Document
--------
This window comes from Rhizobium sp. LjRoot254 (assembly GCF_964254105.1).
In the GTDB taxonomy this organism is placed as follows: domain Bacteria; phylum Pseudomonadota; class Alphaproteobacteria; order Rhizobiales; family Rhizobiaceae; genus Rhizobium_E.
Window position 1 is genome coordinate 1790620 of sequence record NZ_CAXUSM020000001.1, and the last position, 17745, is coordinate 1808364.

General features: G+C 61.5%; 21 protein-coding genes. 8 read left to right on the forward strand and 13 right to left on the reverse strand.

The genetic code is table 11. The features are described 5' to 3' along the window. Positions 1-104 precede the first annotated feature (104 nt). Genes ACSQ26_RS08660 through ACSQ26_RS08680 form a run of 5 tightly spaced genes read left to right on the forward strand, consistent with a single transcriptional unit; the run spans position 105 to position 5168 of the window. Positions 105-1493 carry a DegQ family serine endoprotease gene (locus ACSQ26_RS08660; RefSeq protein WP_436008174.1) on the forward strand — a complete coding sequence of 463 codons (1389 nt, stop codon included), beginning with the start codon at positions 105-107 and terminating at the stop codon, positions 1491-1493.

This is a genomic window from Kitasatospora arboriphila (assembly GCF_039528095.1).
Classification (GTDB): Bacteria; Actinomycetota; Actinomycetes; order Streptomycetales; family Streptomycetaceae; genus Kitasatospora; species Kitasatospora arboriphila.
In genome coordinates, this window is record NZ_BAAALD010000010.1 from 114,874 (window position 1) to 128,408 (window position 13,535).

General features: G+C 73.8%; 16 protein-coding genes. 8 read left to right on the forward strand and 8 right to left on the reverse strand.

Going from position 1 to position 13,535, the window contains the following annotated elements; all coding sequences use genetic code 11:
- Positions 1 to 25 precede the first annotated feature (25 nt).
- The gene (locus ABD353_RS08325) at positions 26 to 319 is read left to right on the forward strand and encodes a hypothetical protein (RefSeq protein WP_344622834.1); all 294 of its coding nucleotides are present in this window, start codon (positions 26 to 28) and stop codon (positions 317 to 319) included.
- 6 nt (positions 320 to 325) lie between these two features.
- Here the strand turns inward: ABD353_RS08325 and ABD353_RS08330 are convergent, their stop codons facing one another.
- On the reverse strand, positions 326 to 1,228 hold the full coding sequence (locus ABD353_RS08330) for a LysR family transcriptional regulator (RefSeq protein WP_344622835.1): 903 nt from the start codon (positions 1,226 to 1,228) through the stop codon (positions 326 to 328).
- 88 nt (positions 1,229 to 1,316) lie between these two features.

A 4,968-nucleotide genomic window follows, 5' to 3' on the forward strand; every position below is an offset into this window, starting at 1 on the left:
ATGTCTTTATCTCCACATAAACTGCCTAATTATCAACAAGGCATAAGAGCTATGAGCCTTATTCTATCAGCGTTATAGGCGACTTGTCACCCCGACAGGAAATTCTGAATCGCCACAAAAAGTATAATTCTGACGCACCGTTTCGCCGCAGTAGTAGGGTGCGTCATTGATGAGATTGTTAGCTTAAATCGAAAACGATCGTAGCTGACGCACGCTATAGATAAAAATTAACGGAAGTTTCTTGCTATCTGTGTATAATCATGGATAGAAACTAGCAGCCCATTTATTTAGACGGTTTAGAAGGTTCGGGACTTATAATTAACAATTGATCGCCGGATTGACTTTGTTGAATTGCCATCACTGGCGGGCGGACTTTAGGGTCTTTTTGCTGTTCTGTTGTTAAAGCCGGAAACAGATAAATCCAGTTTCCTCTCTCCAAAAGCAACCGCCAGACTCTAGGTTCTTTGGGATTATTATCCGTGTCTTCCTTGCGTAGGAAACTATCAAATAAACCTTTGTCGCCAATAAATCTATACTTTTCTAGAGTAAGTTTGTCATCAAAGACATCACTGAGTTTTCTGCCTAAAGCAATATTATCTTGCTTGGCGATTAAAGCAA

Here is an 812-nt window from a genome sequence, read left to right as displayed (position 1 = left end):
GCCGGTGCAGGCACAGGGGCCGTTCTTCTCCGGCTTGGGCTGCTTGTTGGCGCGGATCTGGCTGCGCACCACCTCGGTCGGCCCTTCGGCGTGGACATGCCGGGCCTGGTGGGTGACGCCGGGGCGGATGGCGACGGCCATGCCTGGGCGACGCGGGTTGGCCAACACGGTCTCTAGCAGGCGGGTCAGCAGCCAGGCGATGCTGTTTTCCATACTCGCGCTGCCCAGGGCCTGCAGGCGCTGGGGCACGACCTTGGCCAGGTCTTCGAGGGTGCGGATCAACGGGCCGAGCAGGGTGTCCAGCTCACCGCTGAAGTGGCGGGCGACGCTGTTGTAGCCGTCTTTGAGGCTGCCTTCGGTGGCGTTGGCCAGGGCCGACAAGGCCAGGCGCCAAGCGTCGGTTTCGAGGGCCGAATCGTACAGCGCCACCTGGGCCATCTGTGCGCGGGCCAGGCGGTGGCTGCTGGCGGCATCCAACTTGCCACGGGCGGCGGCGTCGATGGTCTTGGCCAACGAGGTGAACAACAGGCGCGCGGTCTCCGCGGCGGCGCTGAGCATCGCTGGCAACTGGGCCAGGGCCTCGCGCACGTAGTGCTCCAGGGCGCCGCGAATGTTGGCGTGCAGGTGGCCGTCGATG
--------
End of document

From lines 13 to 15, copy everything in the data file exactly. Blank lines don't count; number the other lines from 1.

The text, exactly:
- 6 nt (positions 320 to 325) lie between these two features.
- Here the strand turns inward: ABD353_RS08325 and ABD353_RS08330 are convergent, their stop codons facing one another.
- On the reverse strand, positions 326 to 1,228 hold the full coding sequence (locus ABD353_RS08330) for a LysR family transcriptional regulator (RefSeq protein WP_344622835.1): 903 nt from the start codon (positions 1,226 to 1,228) through the stop codon (positions 326 to 328).